Not two years later the staff would be startled to see those lavatories mentioned in no less a publication than H. L. Mencken’s American Mercury magazine. In the “Americana” section, a compilation of amusing tidbits culled from newspapers across the country, appeared one taken from an Ypsi paper:
“A resident of Mason, Mich. is the nominee of George Swanson, manager of the Huron Hotel here, as Michigan’s most honest citizen,” the item read. “Swanson has a letter in which the Masonite encloses 25 cents with the explanation that he cheated the pay lavatory in the hotel three times while stopping at the Huron two years ago. Since then he has ‘got the good old-fashioned religion,’ he explained, and so encloses enough to cover the debt, plus interest.”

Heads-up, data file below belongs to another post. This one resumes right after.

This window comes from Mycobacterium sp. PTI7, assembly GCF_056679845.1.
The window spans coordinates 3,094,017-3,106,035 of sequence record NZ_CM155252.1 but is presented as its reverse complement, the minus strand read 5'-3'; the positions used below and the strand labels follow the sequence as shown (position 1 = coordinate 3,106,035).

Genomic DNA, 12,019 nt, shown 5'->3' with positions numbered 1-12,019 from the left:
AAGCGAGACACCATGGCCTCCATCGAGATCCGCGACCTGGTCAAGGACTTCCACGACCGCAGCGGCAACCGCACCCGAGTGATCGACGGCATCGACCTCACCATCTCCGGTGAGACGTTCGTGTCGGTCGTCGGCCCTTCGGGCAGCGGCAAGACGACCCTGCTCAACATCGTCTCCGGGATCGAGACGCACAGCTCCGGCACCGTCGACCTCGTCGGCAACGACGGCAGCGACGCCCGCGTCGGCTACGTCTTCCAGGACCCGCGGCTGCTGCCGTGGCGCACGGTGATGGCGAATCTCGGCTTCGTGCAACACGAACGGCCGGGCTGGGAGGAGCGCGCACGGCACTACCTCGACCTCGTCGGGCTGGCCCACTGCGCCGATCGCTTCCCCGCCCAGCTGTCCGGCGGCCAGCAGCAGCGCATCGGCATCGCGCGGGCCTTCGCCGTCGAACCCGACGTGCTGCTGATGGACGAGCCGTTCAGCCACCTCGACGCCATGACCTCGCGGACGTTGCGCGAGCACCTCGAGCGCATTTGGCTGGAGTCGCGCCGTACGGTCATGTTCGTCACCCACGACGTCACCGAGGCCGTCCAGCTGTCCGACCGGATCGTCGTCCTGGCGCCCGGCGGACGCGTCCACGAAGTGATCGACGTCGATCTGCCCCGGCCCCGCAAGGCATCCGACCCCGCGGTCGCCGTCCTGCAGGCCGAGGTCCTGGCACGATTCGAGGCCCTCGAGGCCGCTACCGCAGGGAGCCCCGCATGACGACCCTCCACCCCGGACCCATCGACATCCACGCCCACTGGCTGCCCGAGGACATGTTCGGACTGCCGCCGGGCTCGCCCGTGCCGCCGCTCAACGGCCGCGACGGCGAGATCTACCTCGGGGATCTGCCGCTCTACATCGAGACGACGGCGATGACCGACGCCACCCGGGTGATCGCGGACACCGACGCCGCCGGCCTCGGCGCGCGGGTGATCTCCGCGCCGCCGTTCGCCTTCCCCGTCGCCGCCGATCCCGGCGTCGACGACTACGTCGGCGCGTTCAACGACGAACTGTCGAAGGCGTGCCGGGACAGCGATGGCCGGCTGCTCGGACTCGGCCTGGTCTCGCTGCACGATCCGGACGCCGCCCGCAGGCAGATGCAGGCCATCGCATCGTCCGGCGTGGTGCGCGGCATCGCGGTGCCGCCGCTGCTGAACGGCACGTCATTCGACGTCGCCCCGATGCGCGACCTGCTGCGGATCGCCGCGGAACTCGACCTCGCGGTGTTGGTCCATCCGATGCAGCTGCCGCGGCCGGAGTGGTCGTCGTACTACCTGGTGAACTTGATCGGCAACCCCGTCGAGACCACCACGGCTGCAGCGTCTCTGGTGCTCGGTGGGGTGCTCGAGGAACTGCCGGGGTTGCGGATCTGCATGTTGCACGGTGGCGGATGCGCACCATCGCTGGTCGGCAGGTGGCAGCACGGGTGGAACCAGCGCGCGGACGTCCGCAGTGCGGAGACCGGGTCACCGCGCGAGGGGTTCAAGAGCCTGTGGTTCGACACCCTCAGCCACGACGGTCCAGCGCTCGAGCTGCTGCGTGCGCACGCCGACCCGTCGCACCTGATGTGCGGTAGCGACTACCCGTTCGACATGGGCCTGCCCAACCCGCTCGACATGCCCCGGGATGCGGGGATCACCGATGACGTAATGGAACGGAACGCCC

Room 35 looked fine. Emma closed the door and headed for the stairs – just in time, as here came Lawrence, the new bell boy, with a suitcase, followed by a guest.
Lawrence Ollette’s friends envied him his job, a glamorous one for a 17-year-old. He lived on Prospect Street with his 37-year-old mother Cestia, his 40-year-old father Bert, his younger brothers Kenneth and Norvell and his older sisters, Muriel and Hazel. Lawrence liked his job –he thought it better than Hazel’s job as a stuffed toy stuffer in a toy factory – and the other bell boy, 18-year-old Edmund Blair.
Lawrence opened the door to 35 and set down the suitcase. The room seemed a little cold again this week. Perhaps he should tell Mr. Swanson to mention it to the hotel engineer, Alf LeCureux. Lawrence pointed out the room’s bathroom, told the guest to telephone downstairs if he needed anything, and smiled as he was handed a tip.